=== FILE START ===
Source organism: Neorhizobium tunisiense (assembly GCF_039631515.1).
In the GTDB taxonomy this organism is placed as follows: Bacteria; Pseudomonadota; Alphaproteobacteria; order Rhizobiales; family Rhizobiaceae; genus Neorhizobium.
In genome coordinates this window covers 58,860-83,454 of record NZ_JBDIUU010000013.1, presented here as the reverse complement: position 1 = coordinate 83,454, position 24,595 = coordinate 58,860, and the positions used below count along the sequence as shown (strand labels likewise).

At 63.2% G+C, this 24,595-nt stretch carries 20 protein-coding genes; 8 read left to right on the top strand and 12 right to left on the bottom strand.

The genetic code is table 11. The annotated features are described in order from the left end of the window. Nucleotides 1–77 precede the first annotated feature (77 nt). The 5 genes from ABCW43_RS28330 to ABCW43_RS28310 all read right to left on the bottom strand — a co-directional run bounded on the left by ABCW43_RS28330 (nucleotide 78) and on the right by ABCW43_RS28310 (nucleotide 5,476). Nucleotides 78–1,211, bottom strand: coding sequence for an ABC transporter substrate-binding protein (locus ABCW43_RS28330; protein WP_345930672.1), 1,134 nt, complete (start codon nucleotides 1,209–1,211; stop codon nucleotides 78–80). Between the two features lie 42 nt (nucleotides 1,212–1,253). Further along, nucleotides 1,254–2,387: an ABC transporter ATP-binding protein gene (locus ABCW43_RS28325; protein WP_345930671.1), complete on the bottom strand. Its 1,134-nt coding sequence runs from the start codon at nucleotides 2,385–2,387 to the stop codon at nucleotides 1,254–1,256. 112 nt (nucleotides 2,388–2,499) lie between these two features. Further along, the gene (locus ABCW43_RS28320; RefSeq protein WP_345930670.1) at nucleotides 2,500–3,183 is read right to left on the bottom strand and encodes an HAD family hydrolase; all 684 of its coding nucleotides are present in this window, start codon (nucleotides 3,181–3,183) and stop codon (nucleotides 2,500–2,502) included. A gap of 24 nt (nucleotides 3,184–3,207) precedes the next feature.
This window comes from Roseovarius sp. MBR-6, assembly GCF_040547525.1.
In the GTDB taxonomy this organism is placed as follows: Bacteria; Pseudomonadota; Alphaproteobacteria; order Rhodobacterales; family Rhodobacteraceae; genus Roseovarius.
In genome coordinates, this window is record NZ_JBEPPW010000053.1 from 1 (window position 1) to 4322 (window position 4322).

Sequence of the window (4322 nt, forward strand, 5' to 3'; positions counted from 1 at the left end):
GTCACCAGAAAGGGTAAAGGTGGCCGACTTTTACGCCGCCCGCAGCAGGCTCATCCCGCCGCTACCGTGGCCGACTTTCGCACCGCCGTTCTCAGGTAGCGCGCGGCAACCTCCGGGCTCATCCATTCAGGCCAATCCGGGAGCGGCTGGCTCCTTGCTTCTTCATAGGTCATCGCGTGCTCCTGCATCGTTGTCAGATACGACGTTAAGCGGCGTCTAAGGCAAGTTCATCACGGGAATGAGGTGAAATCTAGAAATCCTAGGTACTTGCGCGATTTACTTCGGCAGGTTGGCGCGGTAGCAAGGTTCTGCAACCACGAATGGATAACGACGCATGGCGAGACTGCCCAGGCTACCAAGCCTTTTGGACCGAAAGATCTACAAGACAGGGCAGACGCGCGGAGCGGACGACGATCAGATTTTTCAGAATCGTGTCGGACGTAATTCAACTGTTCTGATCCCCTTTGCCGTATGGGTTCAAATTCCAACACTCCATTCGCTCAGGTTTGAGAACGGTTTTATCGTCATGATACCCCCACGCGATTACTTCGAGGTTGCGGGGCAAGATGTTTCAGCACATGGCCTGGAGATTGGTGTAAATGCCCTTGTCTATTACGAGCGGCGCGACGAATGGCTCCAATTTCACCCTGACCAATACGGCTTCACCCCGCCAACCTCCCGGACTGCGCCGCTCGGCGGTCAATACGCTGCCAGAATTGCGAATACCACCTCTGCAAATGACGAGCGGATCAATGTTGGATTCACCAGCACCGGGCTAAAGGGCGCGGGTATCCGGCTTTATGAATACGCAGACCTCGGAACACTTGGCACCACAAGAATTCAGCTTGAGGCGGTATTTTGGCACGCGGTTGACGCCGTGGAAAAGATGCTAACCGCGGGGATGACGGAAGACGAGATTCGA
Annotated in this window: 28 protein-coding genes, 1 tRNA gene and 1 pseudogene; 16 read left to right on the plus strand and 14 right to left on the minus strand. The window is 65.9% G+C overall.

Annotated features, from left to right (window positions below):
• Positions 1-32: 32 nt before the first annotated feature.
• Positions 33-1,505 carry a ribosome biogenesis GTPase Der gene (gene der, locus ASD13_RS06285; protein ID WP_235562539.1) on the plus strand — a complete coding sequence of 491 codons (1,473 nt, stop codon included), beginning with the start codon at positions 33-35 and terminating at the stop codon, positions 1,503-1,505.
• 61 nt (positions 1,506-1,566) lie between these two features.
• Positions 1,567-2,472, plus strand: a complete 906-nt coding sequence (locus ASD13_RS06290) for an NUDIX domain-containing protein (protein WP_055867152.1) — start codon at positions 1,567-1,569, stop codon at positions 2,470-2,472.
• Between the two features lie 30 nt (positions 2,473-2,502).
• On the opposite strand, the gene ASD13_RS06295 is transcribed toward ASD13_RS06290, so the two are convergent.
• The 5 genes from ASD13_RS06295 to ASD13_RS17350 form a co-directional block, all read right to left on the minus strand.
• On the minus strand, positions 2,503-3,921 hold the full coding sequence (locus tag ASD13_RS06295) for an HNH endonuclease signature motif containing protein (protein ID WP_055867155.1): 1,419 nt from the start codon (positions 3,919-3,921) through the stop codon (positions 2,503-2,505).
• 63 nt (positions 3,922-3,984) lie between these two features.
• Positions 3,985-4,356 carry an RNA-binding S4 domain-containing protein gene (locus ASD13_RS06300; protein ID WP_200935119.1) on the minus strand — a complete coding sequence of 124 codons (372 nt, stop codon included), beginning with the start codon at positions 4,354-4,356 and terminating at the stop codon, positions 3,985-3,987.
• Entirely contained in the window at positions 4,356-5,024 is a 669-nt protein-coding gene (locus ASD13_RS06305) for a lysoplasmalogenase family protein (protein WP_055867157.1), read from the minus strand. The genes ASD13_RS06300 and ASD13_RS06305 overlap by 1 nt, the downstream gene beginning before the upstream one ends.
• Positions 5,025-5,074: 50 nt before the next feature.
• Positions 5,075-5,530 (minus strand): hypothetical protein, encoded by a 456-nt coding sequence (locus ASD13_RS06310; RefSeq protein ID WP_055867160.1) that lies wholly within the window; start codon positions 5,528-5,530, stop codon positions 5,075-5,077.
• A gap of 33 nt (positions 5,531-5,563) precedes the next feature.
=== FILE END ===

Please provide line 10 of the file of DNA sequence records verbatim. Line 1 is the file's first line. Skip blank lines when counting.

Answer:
GTCACCAGAAAGGGTAAAGGTGGCCGACTTTTACGCCGCCCGCAGCAGGCTCATCCCGCCGCTACCGTGGCCGACTTTCGCACCGCCGTTCTCAGGTAGCGCGCGGCAACCTCCGGGCTCATCCATTCAGGCCAATCCGGGAGCGGCTGGCTCCTTGCTTCTTCATAGGTCATCGCGTGCTCCTGCATCGTTGTCAGATACGACGTTAAGCGGCGTCTAAGGCAAGTTCATCACGGGAATGAGGTGAAATCTAGAAATCCTAGGTACTTGCGCGATTTACTTCGGCAGGTTGGCGCGGTAGCAAGGTTCTGCAACCACGAATGGATAACGACGCATGGCGAGACTGCCCAGGCTACCAAGCCTTTTGGACCGAAAGATCTACAAGACAGGGCAGACGCGCGGAGCGGACGACGATCAGATTTTTCAGAATCGTGTCGGACGTAATTCAACTGTTCTGATCCCCTTTGCCGTATGGGTTCAAATTCCAACACTCCATTCGCTCAGGTTTGAGAACGGTTTTATCGTCATGATACCCCCACGCGATTACTTCGAGGTTGCGGGGCAAGATGTTTCAGCACATGGCCTGGAGATTGGTGTAAATGCCCTTGTCTATTACGAGCGGCGCGACGAATGGCTCCAATTTCACCCTGACCAATACGGCTTCACCCCGCCAACCTCCCGGACTGCGCCGCTCGGCGGTCAATACGCTGCCAGAATTGCGAATACCACCTCTGCAAATGACGAGCGGATCAATGTTGGATTCACCAGCACCGGGCTAAAGGGCGCGGGTATCCGGCTTTATGAATACGCAGACCTCGGAACACTTGGCACCACAAGAATTCAGCTTGAGGCGGTATTTTGGCACGCGGTTGACGCCGTGGAAAAGATGCTAACCGCGGGGATGACGGAAGACGAGATTCGA